This is the second in a two-part article on sex in Ireland. Read the first Sex in Ireland article here.
Let’s get right down to it.
*insert 70′s wah-wah guitar sound here*
Last fall the Irish government published the Irish Study of Sexual Health and Relationships. It basically indicated that Ireland is undergoing a sexual revolution. Sure, there may not be flowers in their hair, but just 6 percent of today’s Irish population feel that pre-marital sex is wrong.
If that doesn’t sound so odd to you, consider that when the same question was asked of Irish people in 1973, 71 percent said it was wrong.
Yeah, I gotcher generation gap right here, chachi.
And, just like the San Franciscan hippies in 1960s, there has been a flourishing variety of sexually transmitted infections. How much? Well, between 1998 and 2003 the incidence of STIs in Ireland increased by 243 percent.
This is most likely due to the fact that, 14 percent of Irish people do not use a condom – even when having sex with a person they had just met for the first time – because “they trusted their partner” not to have a sexually transmitted disease.
Where is this trust coming from? Well, some of this HAS to be due to the sex education (or lack thereof) in Irish schools. In the past the country’s population was held close to the bosom of the Catholic church in almost every aspect of life. Today, the lack of sex ed in schools seems to be proving disasterous. When I posted an article on sex education in Irish schools the responses were that sex is hardly mentioned in the Irish curriculum.
Some of it may also be the way the strong-willed Irish female is reacting to the changing mores of Ireland. Last time I opined that the Irish female is incredibly confident and self-assured. I did not say – but maybe it goes without saying – that Irish women can be almost as sexually aggressive as men. I have more than a few single male friends who during a visit to Ireland have basically been plucked from a nightclub dance floor and told in no uncertain terms what awaits them at the other end of a taxi journey.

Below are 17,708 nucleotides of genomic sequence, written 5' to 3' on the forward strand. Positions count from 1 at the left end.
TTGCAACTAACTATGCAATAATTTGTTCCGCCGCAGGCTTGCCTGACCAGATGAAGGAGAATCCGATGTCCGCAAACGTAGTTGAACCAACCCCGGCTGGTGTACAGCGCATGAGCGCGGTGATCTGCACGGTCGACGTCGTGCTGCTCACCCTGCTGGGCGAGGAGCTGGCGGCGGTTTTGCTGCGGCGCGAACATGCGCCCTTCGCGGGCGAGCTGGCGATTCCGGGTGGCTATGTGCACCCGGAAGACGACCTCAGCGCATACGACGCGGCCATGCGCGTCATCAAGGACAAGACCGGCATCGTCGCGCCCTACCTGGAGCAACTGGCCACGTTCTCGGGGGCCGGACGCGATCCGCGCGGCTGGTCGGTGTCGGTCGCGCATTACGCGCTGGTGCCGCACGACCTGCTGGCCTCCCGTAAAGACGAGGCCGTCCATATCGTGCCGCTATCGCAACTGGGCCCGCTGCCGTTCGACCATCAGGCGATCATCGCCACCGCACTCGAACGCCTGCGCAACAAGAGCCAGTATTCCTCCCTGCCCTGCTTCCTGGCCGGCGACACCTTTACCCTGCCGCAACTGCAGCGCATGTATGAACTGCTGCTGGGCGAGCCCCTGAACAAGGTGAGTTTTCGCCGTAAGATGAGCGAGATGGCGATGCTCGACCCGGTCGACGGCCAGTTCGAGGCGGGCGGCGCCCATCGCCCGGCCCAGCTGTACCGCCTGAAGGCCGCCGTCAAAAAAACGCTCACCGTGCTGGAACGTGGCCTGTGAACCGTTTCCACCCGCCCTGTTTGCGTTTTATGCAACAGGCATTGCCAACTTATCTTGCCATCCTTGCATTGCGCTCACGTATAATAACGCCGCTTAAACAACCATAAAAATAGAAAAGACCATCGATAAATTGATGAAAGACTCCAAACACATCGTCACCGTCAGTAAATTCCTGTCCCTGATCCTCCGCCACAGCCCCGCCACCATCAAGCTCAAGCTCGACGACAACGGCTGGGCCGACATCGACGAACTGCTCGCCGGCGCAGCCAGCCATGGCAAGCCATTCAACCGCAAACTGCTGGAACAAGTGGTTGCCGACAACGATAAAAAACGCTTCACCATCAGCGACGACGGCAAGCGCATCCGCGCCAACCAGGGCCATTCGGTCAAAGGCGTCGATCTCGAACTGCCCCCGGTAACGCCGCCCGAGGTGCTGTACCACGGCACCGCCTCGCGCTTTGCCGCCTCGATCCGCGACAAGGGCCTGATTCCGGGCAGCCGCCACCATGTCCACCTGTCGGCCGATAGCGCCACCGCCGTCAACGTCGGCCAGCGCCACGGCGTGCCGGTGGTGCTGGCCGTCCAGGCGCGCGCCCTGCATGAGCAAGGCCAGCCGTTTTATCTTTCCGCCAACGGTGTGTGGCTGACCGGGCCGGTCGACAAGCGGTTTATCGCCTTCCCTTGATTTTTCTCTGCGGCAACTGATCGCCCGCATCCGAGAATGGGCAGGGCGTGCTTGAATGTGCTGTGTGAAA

You go, girl.
What’s more, in a country where abortion is illegal these girls seem willing and able to accept the risk of raising a child on their own. I know a number of single Irish women with children and it doesn’t seem to be the social scandal I’m sure it was 20 years ago. It could be because the Irish family remains strong. So, unlike the states where children flee their parents and home towns as part of the natural aging process, these women are bringing children into a loving, supportive environment where the lack of a father – while certainly unfortunate – seems more manageable.
Men around the world have proven their ability to treat sex casually with no thought to consequences. I wouldn’t say the Irish woman treats sex the same way a man does, but I would say she is an eyes-open, ready to enjoy herself AND shoulder-whatever-consequences-may-arise type of girl.
A funny anecdote: the very first strip clubs opened in Ireland only a few years ago and I’ve heard the owners of these clubs remarking on the radio that some nights there are more women at their shows than men.
Getting back to my point, the third factor might be that Ireland is only just realising its diversity. This was a parochial country for so many centuries that trust was implicit; when you know everyone, you know what to expect. Many of today’s Irish hold onto that mentality – that feeling of knowing everyone around them well – even as their country’s new affluence allows them to travel all over the world and draws the largest population of immigrants in Irish history to her shores.
The trust that a small community engenders does not, unfortunately, belong in modern urban society.
It remains to be seen whether the Irish will become as jaded and superficial as the modern urbanites of other nations. Until then, the Irish sexual revolution continues unabated.
So, how YOU doin’?
Cheers to Allan at charicatures-ireland.com for the condom graphic.